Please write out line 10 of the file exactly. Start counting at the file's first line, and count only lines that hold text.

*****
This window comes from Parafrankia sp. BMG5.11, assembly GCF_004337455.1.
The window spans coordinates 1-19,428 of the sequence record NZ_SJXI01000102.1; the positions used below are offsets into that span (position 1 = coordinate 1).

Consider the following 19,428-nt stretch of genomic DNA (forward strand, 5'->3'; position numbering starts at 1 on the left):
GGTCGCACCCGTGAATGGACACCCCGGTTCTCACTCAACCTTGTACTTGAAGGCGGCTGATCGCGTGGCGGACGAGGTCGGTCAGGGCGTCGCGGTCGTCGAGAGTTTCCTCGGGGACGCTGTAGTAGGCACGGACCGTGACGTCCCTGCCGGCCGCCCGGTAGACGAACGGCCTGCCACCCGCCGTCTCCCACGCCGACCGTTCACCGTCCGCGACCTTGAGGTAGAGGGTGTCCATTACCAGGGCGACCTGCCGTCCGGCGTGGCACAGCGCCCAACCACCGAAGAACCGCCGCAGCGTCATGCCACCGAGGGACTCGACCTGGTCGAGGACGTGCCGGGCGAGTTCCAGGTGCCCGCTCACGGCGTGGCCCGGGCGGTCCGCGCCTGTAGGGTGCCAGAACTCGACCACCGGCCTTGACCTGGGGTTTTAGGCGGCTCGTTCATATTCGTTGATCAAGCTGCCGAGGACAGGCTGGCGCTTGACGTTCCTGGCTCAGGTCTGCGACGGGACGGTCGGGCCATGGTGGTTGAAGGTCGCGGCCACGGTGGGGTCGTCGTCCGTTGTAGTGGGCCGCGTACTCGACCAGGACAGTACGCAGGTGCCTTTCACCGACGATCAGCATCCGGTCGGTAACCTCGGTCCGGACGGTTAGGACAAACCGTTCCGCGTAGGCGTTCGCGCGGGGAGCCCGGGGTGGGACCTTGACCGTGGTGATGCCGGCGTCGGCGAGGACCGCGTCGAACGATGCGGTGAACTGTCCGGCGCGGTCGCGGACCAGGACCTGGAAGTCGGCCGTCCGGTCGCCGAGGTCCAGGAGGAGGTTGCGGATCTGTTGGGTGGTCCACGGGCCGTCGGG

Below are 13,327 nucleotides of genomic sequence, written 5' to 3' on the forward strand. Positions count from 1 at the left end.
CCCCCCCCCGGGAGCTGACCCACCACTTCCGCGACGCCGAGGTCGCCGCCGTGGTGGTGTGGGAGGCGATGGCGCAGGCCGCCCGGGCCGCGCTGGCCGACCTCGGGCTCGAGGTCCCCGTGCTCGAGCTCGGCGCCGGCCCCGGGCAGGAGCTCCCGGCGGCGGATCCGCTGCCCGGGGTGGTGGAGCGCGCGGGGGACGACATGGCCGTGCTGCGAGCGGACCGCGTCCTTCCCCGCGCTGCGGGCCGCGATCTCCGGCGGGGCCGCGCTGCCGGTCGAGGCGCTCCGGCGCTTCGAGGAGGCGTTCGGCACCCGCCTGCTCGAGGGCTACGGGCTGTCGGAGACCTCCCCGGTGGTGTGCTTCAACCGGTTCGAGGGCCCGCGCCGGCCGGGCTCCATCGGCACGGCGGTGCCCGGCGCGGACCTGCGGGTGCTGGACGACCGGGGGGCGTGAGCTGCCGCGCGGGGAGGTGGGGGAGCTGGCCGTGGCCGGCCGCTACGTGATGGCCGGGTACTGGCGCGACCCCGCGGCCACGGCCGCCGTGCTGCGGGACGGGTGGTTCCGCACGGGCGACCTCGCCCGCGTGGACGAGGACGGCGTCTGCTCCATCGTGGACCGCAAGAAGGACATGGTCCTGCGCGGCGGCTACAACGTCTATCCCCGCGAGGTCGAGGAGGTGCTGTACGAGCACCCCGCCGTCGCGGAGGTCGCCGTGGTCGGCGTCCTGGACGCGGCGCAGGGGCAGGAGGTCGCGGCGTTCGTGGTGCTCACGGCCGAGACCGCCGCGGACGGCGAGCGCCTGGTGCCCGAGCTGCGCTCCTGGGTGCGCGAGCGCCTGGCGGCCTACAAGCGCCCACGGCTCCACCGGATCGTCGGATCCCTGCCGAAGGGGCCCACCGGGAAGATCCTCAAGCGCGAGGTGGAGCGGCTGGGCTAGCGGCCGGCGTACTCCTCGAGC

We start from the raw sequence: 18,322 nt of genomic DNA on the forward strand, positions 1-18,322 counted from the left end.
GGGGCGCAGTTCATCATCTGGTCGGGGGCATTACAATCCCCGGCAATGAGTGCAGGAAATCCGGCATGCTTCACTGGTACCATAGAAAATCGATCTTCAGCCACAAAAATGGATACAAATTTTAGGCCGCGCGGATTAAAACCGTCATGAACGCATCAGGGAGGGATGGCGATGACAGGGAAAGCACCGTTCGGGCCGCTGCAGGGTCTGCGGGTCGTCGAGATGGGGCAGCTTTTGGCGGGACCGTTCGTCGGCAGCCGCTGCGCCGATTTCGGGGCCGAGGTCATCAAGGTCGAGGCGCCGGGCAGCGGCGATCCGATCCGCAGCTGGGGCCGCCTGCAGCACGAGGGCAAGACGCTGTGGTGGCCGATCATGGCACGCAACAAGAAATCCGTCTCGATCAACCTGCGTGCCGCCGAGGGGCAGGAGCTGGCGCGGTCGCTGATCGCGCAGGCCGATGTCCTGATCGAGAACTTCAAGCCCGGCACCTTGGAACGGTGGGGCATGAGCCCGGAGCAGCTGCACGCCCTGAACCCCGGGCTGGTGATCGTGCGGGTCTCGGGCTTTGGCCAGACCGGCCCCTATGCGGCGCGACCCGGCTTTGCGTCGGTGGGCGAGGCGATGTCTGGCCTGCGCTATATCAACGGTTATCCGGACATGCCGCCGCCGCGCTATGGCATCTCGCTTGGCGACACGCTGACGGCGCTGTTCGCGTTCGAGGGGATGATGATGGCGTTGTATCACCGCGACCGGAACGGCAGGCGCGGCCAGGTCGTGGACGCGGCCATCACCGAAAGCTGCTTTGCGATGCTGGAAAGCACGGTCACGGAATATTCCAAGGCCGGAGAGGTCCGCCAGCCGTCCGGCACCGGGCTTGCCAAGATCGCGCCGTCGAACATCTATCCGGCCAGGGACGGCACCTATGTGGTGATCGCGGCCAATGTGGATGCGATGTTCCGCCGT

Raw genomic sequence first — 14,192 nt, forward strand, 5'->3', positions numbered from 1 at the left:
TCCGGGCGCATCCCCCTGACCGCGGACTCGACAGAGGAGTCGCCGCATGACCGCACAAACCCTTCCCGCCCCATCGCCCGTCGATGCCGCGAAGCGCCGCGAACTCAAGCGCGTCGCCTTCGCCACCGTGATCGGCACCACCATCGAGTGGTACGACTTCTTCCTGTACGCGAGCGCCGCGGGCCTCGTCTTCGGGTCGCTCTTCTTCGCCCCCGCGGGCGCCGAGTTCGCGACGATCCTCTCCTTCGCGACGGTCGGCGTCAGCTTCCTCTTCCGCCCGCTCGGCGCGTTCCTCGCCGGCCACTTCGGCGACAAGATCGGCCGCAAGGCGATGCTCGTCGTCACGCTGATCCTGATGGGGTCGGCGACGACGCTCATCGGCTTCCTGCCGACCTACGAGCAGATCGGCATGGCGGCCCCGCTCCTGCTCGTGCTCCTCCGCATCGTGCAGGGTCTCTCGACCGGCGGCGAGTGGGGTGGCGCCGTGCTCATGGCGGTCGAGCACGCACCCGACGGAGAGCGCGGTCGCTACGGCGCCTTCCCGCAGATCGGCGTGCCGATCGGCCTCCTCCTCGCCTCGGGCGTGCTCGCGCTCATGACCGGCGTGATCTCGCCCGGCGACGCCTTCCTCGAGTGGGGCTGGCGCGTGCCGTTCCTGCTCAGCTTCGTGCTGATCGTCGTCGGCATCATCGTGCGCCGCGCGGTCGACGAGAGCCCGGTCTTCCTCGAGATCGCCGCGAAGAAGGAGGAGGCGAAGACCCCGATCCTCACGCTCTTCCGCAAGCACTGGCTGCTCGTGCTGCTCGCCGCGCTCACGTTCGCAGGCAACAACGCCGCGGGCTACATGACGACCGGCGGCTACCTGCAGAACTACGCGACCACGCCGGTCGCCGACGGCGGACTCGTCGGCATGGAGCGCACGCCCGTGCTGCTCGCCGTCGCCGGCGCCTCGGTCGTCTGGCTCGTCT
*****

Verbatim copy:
TCCGGGCGCATCCCCCTGACCGCGGACTCGACAGAGGAGTCGCCGCATGACCGCACAAACCCTTCCCGCCCCATCGCCCGTCGATGCCGCGAAGCGCCGCGAACTCAAGCGCGTCGCCTTCGCCACCGTGATCGGCACCACCATCGAGTGGTACGACTTCTTCCTGTACGCGAGCGCCGCGGGCCTCGTCTTCGGGTCGCTCTTCTTCGCCCCCGCGGGCGCCGAGTTCGCGACGATCCTCTCCTTCGCGACGGTCGGCGTCAGCTTCCTCTTCCGCCCGCTCGGCGCGTTCCTCGCCGGCCACTTCGGCGACAAGATCGGCCGCAAGGCGATGCTCGTCGTCACGCTGATCCTGATGGGGTCGGCGACGACGCTCATCGGCTTCCTGCCGACCTACGAGCAGATCGGCATGGCGGCCCCGCTCCTGCTCGTGCTCCTCCGCATCGTGCAGGGTCTCTCGACCGGCGGCGAGTGGGGTGGCGCCGTGCTCATGGCGGTCGAGCACGCACCCGACGGAGAGCGCGGTCGCTACGGCGCCTTCCCGCAGATCGGCGTGCCGATCGGCCTCCTCCTCGCCTCGGGCGTGCTCGCGCTCATGACCGGCGTGATCTCGCCCGGCGACGCCTTCCTCGAGTGGGGCTGGCGCGTGCCGTTCCTGCTCAGCTTCGTGCTGATCGTCGTCGGCATCATCGTGCGCCGCGCGGTCGACGAGAGCCCGGTCTTCCTCGAGATCGCCGCGAAGAAGGAGGAGGCGAAGACCCCGATCCTCACGCTCTTCCGCAAGCACTGGCTGCTCGTGCTGCTCGCCGCGCTCACGTTCGCAGGCAACAACGCCGCGGGCTACATGACGACCGGCGGCTACCTGCAGAACTACGCGACCACGCCGGTCGCCGACGGCGGACTCGTCGGCATGGAGCGCACGCCCGTGCTGCTCGCCGTCGCCGGCGCCTCGGTCGTCTGGCTCGTCT